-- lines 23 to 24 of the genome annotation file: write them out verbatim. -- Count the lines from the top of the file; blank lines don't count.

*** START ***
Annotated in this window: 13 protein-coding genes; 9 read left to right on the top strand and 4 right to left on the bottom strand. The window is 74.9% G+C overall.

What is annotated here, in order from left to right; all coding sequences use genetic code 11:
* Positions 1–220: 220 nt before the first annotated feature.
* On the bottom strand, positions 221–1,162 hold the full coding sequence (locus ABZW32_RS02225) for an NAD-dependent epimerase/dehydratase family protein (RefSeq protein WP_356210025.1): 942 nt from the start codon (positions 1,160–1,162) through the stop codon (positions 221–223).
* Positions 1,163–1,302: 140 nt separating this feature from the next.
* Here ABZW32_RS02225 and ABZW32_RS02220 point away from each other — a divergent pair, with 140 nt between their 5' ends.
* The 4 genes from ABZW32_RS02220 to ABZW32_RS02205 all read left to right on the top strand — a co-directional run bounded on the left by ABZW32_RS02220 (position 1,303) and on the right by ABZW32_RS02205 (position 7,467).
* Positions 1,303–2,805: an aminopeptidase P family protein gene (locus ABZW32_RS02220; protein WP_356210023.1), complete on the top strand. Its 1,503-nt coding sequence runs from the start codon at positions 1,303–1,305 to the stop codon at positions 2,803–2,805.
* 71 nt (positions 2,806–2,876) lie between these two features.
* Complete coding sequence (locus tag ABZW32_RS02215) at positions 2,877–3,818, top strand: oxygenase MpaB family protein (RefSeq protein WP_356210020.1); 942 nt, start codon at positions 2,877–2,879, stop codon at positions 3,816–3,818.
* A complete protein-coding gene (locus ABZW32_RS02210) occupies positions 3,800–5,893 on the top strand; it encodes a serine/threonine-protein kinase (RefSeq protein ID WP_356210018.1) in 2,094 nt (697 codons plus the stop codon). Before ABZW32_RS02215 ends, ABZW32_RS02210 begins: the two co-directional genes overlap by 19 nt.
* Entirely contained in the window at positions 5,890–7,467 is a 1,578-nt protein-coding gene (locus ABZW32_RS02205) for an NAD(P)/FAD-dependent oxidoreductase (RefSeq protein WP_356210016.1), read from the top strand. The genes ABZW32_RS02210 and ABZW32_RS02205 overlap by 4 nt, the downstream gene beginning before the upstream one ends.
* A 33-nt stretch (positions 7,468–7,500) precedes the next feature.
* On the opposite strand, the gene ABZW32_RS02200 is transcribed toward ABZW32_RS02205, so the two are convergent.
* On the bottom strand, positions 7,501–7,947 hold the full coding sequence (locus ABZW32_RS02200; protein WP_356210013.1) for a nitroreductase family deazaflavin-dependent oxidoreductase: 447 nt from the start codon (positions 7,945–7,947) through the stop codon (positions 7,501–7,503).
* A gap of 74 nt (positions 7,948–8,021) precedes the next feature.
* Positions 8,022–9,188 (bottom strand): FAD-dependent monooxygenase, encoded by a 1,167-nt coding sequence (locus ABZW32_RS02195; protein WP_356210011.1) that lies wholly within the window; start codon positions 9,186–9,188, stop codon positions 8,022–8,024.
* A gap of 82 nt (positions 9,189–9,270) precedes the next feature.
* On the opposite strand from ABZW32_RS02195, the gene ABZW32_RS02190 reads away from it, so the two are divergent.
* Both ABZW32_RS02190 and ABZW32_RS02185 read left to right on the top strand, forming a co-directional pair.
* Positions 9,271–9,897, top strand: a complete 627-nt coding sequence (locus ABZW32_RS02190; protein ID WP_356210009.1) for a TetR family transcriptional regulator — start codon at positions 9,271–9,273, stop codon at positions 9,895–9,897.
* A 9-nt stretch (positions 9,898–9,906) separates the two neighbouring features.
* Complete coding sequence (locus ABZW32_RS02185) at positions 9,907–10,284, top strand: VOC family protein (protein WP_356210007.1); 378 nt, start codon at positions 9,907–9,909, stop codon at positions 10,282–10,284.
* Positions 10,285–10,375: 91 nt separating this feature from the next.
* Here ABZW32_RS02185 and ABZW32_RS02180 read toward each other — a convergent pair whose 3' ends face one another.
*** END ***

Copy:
* Complete coding sequence (locus ABZW32_RS02185) at positions 9,907–10,284, top strand: VOC family protein (protein WP_356210007.1); 378 nt, start codon at positions 9,907–9,909, stop codon at positions 10,282–10,284.
* Positions 10,285–10,375: 91 nt separating this feature from the next.